Apple is working on supporting App Store alternatives

Apple is working on supporting App Store alternatives
Ryan is a senior editor at TechForge Media with over a decade of experience covering the latest technology and interviewing leading industry figures. He can often be sighted at tech conferences with a strong coffee in one hand and a laptop in the other. If it's geeky, he’s probably into it. Find him on Twitter (@Gadget_Ry) or Mastodon (@gadgetry@techhub.social)

Apple is working on allowing App Store alternatives due to legislation that forces its hand.

The EU introduced the Digital Markets Act in November which requires “gatekeeper” companies to open their platforms to other companies and developers. Apple has until 6 March 2024 to comply with the act by supporting the sideloading of apps on iPhones and iPads.

Similar legislation is being considered in the US and other regions.

Google has managed to avoid facing the same degree of monopoly accusations about its own mobile app store due to offering developers and users more flexibility on Android. While the Play Store is recommended by Google, the company allows the sideloading of third-party app stores and apps.

Apple maintains that its tight grip on its platform is to protect users.

In a letter to lawmakers earlier this year, Apple responded to cybersecurity expert Bruce Schneier who said that Apple’s concerns about sideloading were “unfounded”.

In the response, Apple acknowledged that state-sponsored hackers could get through security controls. However, the company said that such attacks are a “rare threat” while there is “ample evidence showing third-party app stores are a key malware vector on platforms which support such stores.”

Critics believe Apple is more concerned about protecting the over $85 billion that users spend on the App Store every year by not allowing sideloading or the use of alternative payment systems.

Until recently, Apple took a 30 percent commission on all app sales. Most app developers feel the cut is unjustifiable and critics believe that it’s an abuse of Apple’s market dominance. iOS developers have been forced to inflate their prices to compensate for Apple’s cut.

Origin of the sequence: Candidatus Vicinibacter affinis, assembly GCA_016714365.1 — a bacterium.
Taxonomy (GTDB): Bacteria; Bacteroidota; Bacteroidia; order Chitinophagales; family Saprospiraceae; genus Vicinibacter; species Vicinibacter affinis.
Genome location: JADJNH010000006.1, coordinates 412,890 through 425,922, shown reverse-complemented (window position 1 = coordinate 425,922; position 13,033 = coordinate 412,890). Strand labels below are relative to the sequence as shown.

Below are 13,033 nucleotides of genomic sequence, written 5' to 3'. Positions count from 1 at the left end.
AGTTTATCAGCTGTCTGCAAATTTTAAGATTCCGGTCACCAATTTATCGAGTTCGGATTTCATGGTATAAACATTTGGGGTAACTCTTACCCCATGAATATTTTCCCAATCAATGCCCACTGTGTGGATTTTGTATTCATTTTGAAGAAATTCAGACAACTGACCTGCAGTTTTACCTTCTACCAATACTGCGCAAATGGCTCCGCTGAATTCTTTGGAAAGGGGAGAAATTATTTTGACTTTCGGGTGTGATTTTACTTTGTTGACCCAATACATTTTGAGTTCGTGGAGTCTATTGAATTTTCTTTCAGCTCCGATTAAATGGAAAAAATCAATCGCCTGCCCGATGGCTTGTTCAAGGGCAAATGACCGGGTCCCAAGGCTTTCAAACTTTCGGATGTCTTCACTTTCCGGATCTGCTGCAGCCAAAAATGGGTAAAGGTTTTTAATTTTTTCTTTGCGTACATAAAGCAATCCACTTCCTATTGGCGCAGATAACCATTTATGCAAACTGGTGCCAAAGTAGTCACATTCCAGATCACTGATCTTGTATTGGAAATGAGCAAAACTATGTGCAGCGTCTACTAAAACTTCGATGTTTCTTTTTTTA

The fundamental problem for us is the lack of choice,” wrote Basecamp CEO Jason Fried in a letter last year. “And Phil Schiller’s suggestion that we should raise prices on iOS customers to make up for Apple’s added margin is antitrust gold.”

However, if Apple is found to violate the EU’s Digital Markets Act then it could face a fine as high as $80 billion.

Apple’s engineers are reportedly working on a system that is similar to Mac’s verification for apps that are installed outside of the Mac App Store.

In addition to allowing the sideloading of apps and store, Apple may be forced to break down more of its infamous walled garden to allow alternative payment systems, third-party ‘Find My’ integration, and more.

A separate investigation by Germany’s competition watchdog, the Bundeskartellamt, is probing not just the App Store but Apple’s other services.

“In addition to manufacturing various hardware products, the tech company also offers the ‌App Store‌, iCloud, AppleCare, Apple Music, Apple Arcade, Apple TV+ as well as other services as part of its services business,” explained Andreas Mundt, President of the Bundeskartellamt.

“Besides assessing the company’s position in these areas, we will, among other aspects, examine its extensive integration across several market levels, the magnitude of its technological and financial resources and its access to data.”

Apple’s changes to comply with the Digital Markets Act are set to be introduced with iOS 17 in 2023. However, Bloomberg reports that Apple employees have warned it could impact other new features that were planned for the update.

(Photo by Mick Haupt on Unsplash)

Related: Apple begins Small Developer Assistance Fund payouts

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